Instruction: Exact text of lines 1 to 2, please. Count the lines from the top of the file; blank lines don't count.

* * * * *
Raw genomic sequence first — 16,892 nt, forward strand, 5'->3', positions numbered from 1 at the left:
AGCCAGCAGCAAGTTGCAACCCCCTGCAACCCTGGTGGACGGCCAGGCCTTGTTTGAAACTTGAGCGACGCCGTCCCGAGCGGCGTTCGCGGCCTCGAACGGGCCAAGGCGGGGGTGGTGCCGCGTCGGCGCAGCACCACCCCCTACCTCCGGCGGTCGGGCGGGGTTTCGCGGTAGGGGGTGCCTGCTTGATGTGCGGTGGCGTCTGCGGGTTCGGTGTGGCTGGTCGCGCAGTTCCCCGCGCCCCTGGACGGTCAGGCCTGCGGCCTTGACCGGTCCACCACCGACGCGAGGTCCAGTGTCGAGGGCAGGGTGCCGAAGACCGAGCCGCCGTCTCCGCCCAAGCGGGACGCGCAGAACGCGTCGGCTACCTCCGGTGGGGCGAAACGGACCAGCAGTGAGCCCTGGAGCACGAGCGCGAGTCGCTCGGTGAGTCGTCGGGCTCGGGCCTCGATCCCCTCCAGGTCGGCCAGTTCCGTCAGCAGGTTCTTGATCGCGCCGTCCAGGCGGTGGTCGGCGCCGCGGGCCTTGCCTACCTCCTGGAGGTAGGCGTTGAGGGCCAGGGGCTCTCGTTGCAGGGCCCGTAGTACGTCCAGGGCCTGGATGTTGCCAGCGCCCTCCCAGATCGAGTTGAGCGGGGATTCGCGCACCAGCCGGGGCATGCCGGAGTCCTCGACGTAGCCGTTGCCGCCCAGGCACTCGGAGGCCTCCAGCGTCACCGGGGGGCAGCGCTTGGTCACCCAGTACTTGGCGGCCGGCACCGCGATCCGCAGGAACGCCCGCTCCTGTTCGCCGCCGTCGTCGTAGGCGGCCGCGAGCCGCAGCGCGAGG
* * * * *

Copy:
Raw genomic sequence first — 16,892 nt, forward strand, 5'->3', positions numbered from 1 at the left:
AGCCAGCAGCAAGTTGCAACCCCCTGCAACCCTGGTGGACGGCCAGGCCTTGTTTGAAACTTGAGCGACGCCGTCCCGAGCGGCGTTCGCGGCCTCGAACGGGCCAAGGCGGGGGTGGTGCCGCGTCGGCGCAGCACCACCCCCTACCTCCGGCGGTCGGGCGGGGTTTCGCGGTAGGGGGTGCCTGCTTGATGTGCGGTGGCGTCTGCGGGTTCGGTGTGGCTGGTCGCGCAGTTCCCCGCGCCCCTGGACGGTCAGGCCTGCGGCCTTGACCGGTCCACCACCGACGCGAGGTCCAGTGTCGAGGGCAGGGTGCCGAAGACCGAGCCGCCGTCTCCGCCCAAGCGGGACGCGCAGAACGCGTCGGCTACCTCCGGTGGGGCGAAACGGACCAGCAGTGAGCCCTGGAGCACGAGCGCGAGTCGCTCGGTGAGTCGTCGGGCTCGGGCCTCGATCCCCTCCAGGTCGGCCAGTTCCGTCAGCAGGTTCTTGATCGCGCCGTCCAGGCGGTGGTCGGCGCCGCGGGCCTTGCCTACCTCCTGGAGGTAGGCGTTGAGGGCCAGGGGCTCTCGTTGCAGGGCCCGTAGTACGTCCAGGGCCTGGATGTTGCCAGCGCCCTCCCAGATCGAGTTGAGCGGGGATTCGCGCACCAGCCGGGGCATGCCGGAGTCCTCGACGTAGCCGTTGCCGCCCAGGCACTCGGAGGCCTCCAGCGTCACCGGGGGGCAGCGCTTGGTCACCCAGTACTTGGCGGCCGGCACCGCGATCCGCAGGAACGCCCGCTCCTGTTCGCCGCCGTCGTCGTAGGCGGCCGCGAGCCGCAGCGCGAGG